11 AREA STATISTICS States/UTs classified into 3 broad groups- Land record or Temporarily Settled States- area statistics collected by complete enumeration (86% area) Non-Land record or Permanently Settled States- area statistics collected through sample surveys (9% area) Satisfactory system of collection of area to be developed (5% area). statistics yet May 2, 2017

12 YIELD ESTIMATION Yield estimation Crop Cutting Experiments under General Crop Estimation Surveys (GCES) conducted in different States/UTs. Total 71 crops - 55 food crops and 16 non-food crops covered under General Crop Estimation Survey (GCES) Contd.. May 2, 2017

13 YIELD ESTIMATION Sampling Design-Stratified Multistage Sampling. District level no. of CCEs.(Major/Minor districts) Experimental Plot Shape and size. 3-tier Supervision of CCEs Crop Insurance Scheme-Increasing number of CCEs. May 2, 2017

14 Crop Weather Watch Group (CWWG) meeting provides weekly inputs on:- - Weather / rainfall situation - Progressive sowing position - Water storage in major reservoirs - Availability of seeds, fertilizers - Pest and disease situation - Market arrivals and price situation - Procurement - Import / Export position May 2, 2017 Other Sources of data Contd..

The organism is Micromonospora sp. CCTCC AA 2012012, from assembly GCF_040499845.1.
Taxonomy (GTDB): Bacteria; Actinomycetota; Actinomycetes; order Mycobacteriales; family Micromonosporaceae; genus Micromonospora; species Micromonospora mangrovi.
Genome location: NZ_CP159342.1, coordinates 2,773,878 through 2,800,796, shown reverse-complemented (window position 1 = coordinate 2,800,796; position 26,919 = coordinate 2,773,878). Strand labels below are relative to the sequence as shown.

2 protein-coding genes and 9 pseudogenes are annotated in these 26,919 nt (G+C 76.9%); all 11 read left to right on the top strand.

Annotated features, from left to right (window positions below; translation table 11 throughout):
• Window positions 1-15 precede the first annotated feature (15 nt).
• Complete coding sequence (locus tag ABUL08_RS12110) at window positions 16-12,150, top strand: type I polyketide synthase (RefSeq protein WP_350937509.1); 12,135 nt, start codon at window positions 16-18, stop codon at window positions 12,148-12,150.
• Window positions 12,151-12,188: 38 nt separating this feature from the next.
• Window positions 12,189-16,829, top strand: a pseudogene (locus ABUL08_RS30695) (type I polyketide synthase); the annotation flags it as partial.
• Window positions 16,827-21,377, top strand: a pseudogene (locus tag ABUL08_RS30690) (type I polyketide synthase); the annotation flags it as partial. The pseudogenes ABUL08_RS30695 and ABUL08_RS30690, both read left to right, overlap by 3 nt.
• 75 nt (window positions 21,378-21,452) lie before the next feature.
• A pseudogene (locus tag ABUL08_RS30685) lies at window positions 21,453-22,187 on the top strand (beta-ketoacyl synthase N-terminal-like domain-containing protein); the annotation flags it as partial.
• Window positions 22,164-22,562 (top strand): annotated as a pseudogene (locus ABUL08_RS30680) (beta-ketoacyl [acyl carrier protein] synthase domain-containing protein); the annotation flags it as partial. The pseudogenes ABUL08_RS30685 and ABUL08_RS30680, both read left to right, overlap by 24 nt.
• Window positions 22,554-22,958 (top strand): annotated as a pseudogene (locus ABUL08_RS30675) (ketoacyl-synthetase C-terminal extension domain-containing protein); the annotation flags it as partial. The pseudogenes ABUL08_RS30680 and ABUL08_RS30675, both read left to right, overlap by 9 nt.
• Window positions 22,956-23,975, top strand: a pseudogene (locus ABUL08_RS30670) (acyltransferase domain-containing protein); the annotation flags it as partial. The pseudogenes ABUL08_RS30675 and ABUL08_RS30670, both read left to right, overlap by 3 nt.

15 Other Sources of data Forecasting Agricultural output using Space, Agro- Meteorology and Land based observation (FASAL) To enhance the capabilities of the existing system of crop forecasts using information available on weather, economic variables and land based observations, the FASAL scheme was launched in August, Under FASAL, multiple forecastof 11majorcrops: (i)rice (Kharif & Rabi), (ii)jowar (Kharif & Rabi), (iii)maize, (iv)bajra, (v)jute, (vi)ragi, (vii)cotton, (viii)groundnut (Kharif & Rabi), (ix)sugarcane, (x)rapeseed & Mustard and (xi)wheat are envisaged at National/State/District level depending on the status of technology available.